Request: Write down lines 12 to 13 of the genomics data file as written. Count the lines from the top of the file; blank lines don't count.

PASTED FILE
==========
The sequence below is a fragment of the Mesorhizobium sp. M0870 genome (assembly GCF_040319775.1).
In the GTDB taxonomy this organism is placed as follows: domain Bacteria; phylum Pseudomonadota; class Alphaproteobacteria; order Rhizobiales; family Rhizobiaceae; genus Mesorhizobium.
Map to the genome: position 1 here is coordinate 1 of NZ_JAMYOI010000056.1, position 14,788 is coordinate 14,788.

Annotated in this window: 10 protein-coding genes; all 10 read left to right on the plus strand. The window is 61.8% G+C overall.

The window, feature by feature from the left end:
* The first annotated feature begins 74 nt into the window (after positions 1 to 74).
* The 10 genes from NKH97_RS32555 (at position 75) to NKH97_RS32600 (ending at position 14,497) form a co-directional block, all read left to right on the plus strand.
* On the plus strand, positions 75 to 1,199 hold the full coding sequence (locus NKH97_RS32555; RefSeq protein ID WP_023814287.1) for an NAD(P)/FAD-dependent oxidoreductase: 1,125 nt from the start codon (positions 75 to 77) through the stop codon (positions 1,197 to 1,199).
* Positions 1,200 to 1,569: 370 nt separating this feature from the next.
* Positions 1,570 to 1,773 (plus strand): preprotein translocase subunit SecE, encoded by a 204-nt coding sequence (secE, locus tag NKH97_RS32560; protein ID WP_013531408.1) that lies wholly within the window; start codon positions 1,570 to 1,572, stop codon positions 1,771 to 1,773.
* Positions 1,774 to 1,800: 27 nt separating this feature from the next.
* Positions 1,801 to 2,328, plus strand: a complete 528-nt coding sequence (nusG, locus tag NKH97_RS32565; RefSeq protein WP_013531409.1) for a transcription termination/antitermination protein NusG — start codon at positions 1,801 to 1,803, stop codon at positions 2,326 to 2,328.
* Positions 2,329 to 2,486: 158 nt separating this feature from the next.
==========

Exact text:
* Positions 1,801 to 2,328, plus strand: a complete 528-nt coding sequence (nusG, locus tag NKH97_RS32565; RefSeq protein WP_013531409.1) for a transcription termination/antitermination protein NusG — start codon at positions 1,801 to 1,803, stop codon at positions 2,326 to 2,328.
* Positions 2,329 to 2,486: 158 nt separating this feature from the next.